"We want you to make a record," said Ben. "Not only for your own sake, but also for the honor of the town we come from, and for the honor of the school. You'll never gain anything by sticking in with Merwell. Gus Plum has cut him, and so have lots of the fellows, and you ought to do it. There are plenty of other good fellows in this school, even if you don't want to train with our particular crowd. Think it over, Nat."

And Nat Poole did think it over, and, as a consequence, from that day on he turned his back on Merwell and refused to have anything more to do with the dissolute bully.

The day for the second ball game with Rockville was perfect in every respect. The sun shone brightly and there was just sufficient breeze to make the air bracing. Everybody turned out to see the contest, and long before the umpire called "Play!" grand stand and bleachers were crowded.

The Rockville players were rather surprised to see Dave, Roger, and Plum on the bench while strangers filled their positions on the diamond. They asked each other, "What are we up against?" but none could answer that question.

The Military Academy nine went to the bat first, and much to the delight of Oak Hall, Purdy, the new pitcher, struck out two men, while the third knocked a foul that was easily gathered in by the new first baseman.

"That's the way to hold 'em down!" cried several.

"Purdy's a big improvement on Porter, eh?"

"It certainly looks that way."

In this first inning Oak Hall managed to score one run, which caused a wild cheering, in which Dave, Roger, and Gus readily joined. But in the second, third, and fourth they got only "goose eggs," while Rockville came in over the home plate six times. In the fourth inning the second baseman was "spiked" by accident while sliding to third, and had to retire, and Plum took his place. Then came the fifth inning, with a run for each nine, and in that the shortstop was almost knocked senseless by a hot liner.

"Roger, you'll have to cover short," said Phil, and the senator's son ran out to do so, amid a clapping of hands from his friends.

The sixth inning resulted in several hits for the nines, but no runs were made. Then came the seventh, with another run for each, and in this a runner for Rockville bumped into the Oak Hall third baseman and both had to retire.

"This is certainly a slaughter!" cried one spectator. "If they keep on, somebody will be killed before they get through."

The accident took Dave out in the field to cover third. As luck would have it, less than a minute later he caught a man trying to slide to the bag, and when the runner was declared out the Oak Hall boys set up a cheer.

"Good for Dave Porter! That's the way to cover third!"

The end of the eighth inning found the score Rockville 11, Oak Hall 4. It looked as if Oak Hall was beaten, yet the nine resolved to do its best to win out.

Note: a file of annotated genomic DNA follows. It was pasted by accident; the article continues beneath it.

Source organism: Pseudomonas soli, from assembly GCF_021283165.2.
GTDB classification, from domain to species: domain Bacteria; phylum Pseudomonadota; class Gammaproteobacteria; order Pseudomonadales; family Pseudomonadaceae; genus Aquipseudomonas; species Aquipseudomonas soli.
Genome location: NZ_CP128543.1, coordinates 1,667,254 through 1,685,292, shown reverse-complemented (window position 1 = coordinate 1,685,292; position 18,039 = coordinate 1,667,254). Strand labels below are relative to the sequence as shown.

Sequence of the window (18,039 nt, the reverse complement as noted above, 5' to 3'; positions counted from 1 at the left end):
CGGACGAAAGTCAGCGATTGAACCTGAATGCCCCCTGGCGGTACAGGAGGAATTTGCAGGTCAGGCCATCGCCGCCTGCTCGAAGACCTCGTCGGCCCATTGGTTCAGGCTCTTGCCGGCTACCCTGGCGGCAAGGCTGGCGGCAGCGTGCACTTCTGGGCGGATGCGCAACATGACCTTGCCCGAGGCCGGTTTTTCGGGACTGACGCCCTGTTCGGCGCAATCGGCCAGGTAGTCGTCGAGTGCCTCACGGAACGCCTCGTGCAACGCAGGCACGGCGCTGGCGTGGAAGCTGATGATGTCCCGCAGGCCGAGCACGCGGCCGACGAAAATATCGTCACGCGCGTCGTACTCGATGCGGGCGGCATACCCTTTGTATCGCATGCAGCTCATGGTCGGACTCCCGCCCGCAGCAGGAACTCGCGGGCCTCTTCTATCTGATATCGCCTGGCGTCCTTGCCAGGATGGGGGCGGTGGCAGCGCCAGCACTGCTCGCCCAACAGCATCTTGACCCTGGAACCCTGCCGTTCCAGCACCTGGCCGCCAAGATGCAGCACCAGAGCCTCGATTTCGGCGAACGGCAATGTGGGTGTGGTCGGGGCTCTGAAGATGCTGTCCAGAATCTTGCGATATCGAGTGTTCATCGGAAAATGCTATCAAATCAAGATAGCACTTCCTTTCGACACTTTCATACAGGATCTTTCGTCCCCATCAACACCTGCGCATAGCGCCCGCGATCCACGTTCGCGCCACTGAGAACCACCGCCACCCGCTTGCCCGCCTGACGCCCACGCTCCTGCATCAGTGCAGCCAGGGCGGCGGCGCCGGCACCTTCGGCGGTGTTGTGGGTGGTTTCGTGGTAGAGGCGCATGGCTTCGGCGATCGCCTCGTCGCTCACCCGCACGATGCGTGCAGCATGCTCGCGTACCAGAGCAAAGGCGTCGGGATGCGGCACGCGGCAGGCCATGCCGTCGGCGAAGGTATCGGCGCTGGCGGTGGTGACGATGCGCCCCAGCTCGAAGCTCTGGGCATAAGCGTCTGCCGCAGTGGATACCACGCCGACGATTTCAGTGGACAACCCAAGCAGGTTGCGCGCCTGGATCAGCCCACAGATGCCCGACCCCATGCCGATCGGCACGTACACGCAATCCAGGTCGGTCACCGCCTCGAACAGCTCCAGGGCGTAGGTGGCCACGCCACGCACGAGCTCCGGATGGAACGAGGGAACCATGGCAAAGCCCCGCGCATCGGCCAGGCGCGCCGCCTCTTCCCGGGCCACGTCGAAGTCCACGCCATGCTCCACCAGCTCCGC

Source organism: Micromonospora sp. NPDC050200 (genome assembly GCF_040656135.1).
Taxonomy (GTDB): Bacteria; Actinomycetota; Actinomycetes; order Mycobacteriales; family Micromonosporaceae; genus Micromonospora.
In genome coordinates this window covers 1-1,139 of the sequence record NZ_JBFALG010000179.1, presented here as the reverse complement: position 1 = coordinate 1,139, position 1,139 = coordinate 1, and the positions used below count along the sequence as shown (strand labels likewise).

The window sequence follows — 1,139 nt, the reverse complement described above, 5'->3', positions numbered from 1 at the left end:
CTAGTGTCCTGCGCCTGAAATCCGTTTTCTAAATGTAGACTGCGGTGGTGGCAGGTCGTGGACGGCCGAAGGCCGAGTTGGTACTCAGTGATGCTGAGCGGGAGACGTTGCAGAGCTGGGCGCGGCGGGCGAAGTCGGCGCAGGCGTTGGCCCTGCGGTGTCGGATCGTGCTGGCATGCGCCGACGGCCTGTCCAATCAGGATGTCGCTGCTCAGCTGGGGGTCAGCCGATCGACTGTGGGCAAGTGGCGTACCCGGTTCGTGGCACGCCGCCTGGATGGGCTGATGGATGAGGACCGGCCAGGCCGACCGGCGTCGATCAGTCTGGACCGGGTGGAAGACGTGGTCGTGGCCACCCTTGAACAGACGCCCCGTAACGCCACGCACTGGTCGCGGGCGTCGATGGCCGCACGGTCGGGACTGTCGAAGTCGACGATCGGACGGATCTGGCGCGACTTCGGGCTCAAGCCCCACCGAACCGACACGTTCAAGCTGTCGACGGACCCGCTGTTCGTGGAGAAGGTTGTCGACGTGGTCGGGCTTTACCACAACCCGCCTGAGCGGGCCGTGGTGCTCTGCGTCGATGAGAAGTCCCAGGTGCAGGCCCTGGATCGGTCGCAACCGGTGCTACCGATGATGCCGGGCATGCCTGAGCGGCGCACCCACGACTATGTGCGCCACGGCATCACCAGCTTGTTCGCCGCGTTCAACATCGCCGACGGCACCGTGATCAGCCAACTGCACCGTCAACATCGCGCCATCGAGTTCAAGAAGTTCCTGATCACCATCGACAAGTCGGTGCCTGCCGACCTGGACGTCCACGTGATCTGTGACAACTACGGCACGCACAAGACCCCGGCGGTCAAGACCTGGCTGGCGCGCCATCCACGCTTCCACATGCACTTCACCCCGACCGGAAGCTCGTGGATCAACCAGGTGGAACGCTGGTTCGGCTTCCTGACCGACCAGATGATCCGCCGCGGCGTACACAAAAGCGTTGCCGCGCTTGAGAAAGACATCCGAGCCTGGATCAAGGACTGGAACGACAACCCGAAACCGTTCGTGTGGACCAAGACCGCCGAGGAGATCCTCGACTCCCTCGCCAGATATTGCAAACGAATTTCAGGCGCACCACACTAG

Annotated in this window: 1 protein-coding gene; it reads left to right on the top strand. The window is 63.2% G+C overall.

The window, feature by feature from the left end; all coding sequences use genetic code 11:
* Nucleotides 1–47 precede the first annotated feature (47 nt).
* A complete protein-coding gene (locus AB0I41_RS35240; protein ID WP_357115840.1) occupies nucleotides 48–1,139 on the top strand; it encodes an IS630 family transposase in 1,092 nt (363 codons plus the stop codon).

CHAPTER XXIX
DAVE MAKES UP HIS MIND

With the score eleven to four against his club, Purdy, the pitcher, got nervous, and as a consequence he allowed the first batter up to walk to first on balls. Then the next player met the sphere for a base hit, and the man on first ran down to second.

"Steady, Purdy, steady!" was the cry.

"Better put in Dave Porter," advised some of Dave's friends.

The next batter got two strikes and two balls and then knocked a short fly, which was scooped in by Plum at second. Then the runner at second, on the next delivery of the ball over the plate, tried to steal to third. Over came the ball from the catcher. It was fully three feet over Dave's head, and many held their breath, expecting the run to come in. But with a high jump, Dave reached the sphere and brought it down with one hand; and the runner was put out.

"Hurrah! What do you think of that for a catch!"

"Talk about jumping! That's the best I ever saw on any ball-field!"

The next man up got to first on balls, and again there was a cry to take Purdy out of the box and substitute Dave. But Dave shook his head to Phil.

"It wouldn't be fair," he said. "Purdy hasn't done so badly – it was a streak of poor luck, that's all."

When the next batter came up he waited until he had a strike and two balls and then knocked a swift liner into the diamond. It came several feet from Roger, but now the former catcher proved his worth. He made a dive, caught the ball, and rolled over, but still held the ball up in his left hand.

"Batter out!"

"That ends it for Rockville."

It did end it for Rockville so far as making any runs was concerned, but it still looked as if the game belonged to them and with it the series.

But the Oak Hall boys went to the bat with a "do or die" look on their faces. Phil started the ball rolling with a two-bagger and Roger followed with a single, taking Phil to third. Then came Shadow with another two-bagger, bringing in the two runners.

What a cheering and yelling! The Oak Hall boys went wild and waved their caps and banners. Then, while the noise was still going on, Dave came up to the bat, swung the ashen stick at the first ball delivered, and sent the sphere down to deep center.

"Hurrah! A home run!"

"That's the way to do it! We'll win out yet!"

Dave had, of course, brought in Shadow, and this gave Oak Hall eight runs. Seeing the runs piling up the Rockville pitcher became rattled, and gave two men their base on balls. Then came another two bagger, and the men on first and second trotted home.